|The eldest son of a politically prominent planter and a remarkable mother who introduced and promoted indigo culture in South Carolina, Charles Cotesworth Pinckney was born in 1746 at Charleston. Only 7 years later, he accompanied his father, who had been appointed colonial agent for South Carolina, to England. As a result, the youth enjoyed a European education.|
Pinckney received tutoring in London, attended several preparatory schools, and went on to Christ Church College, Oxford, where he heard the lectures of the legal authority Sir William Blackstone and graduated in 1764. Pinckney next pursued legal training at London's Middle Temple and was accepted for admission into the English bar in 1769. He then spent part of a year touring Europe and studying chemistry, military science, and botany under leading authorities.
Late in 1769, Pinckney sailed home and the next year entered practice in South Carolina. His political career began in 1769, when he was elected to the provincial assembly. In 1773 he acted as attorney general for several towns in the colony. By 1775 he had identified with the patriot cause and that year sat in the provincial congress. Then, the next year, he was elected to the local committee of safety and made chairman of a committee that drew up a plan for the interim government of South Carolina.
When hostilities broke out, Pinckney, who had been a royal militia officer since 1769, pursued a full-time military calling. When South Carolina organized its forces in 1775, he joined the First South Carolina Regiment as a captain. He soon rose to the rank of colonel and fought in the South in defense of Charleston and in the North at the Battles of Brandywine, PA, and Germantown, PA. He commanded a regiment in the campaign against the British in the Floridas in 1778 and at the siege of Savannah. When Charleston fell in 1780, he was taken prisoner and held until 1782. The following year, he was discharged as a brevet brigadier general.
After the war, Pinckney resumed his legal practice and the management of estates in the Charleston area but found time to continue his public service, which during the war had included tours in the lower house of the state legislature (1778 and 1782) and the senate (1779).
Pinckney was one of the leaders at the Constitutional Convention. Present at all the sessions, he strongly advocated a powerful national government. His proposal that senators should serve without pay was not adopted, but he exerted influence in such matters as the power of the Senate to ratify treaties and the compromise that was reached concerning abolition of the international slave trade. After the convention, he defended the Constitution in South Carolina.
Under the new government, Pinckney became a devoted Federalist. Between 1789 and 1795 he declined presidential offers to command the U.S. Army and to serve on the Supreme Court and as Secretary of War and Secretary of State. In 1796, however, he accepted the post of Minister to France, but the revolutionary regime there refused to receive him and he was forced to proceed to the Netherlands. The next year, though, he returned to France when he was appointed to a special mission to restore relations with that country. During the ensuing XYZ affair, refusing to pay a bribe suggested by a French agent to facilitate negotiations, he was said to have replied "No! No! Not a sixpence!"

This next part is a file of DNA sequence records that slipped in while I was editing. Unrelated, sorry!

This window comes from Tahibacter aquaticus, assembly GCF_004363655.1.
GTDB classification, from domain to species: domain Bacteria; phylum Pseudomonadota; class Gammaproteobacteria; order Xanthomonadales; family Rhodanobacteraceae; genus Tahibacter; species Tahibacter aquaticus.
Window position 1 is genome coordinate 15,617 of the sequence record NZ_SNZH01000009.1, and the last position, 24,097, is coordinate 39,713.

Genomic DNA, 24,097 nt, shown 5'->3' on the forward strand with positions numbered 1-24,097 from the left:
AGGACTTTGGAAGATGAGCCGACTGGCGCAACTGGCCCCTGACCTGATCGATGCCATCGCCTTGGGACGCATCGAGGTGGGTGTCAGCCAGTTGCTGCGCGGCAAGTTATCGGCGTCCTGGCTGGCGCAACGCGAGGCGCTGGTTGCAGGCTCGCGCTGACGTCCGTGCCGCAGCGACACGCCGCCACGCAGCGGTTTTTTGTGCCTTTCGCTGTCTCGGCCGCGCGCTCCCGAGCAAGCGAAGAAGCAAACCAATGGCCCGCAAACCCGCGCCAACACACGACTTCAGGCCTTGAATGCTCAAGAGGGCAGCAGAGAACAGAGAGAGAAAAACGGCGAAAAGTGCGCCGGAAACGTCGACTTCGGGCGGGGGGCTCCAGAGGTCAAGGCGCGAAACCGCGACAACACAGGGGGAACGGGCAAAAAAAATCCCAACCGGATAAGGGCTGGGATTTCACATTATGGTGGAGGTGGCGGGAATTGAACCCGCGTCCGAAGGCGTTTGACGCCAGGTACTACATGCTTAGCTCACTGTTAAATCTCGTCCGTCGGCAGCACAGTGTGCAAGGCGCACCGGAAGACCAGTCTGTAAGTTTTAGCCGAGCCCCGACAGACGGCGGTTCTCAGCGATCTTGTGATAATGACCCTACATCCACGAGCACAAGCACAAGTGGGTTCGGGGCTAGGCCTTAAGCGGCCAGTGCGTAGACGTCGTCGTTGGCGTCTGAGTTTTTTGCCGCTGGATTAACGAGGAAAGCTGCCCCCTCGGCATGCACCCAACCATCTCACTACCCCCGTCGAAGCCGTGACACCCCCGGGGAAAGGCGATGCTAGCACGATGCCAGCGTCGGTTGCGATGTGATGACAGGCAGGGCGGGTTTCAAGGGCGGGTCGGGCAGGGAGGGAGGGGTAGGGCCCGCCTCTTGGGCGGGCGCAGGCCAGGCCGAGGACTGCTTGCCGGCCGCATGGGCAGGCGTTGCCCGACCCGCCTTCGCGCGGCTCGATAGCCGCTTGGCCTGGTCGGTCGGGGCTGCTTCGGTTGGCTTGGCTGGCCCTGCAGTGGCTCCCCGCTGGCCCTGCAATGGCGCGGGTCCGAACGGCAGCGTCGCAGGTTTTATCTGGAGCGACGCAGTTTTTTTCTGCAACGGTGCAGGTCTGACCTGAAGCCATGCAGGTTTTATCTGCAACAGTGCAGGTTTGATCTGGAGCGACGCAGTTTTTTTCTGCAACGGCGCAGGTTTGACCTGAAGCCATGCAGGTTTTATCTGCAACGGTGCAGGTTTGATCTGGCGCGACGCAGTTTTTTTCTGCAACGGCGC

When Pinckney arrived back in the United States in 1798, he found the country preparing for war with France. That year, he was appointed as a major general in command of American forces in the South and served in that capacity until 1800, when the threat of war ended. That year, he represented the Federalists as Vice-Presidential candidate, and in 1804 and 1808 as the Presidential nominee. But he met defeat on all three occasions.
For the rest of his life, Pinckney engaged in legal practice, served at times in the legislature, and engaged in philanthropic activities. He was a charter member of the board of trustees of South Carolina College (later the University of South Carolina), first president of the Charleston Bible Society, and chief executive of the Charleston Library Society. He also gained prominence in the Society of the Cincinnati, an organization of former officers of the War for Independence.
During the later period of his life, Pinckney enjoyed his Belmont estate and Charleston high society. He was twice married; first to Sarah Middleton in 1773 and after her death to Mary Stead in 1786. Survived by three daughters, he died in Charleston in 1825 at the age of 79. He was interred there in the cemetery at St. Michael's Episcopal Church.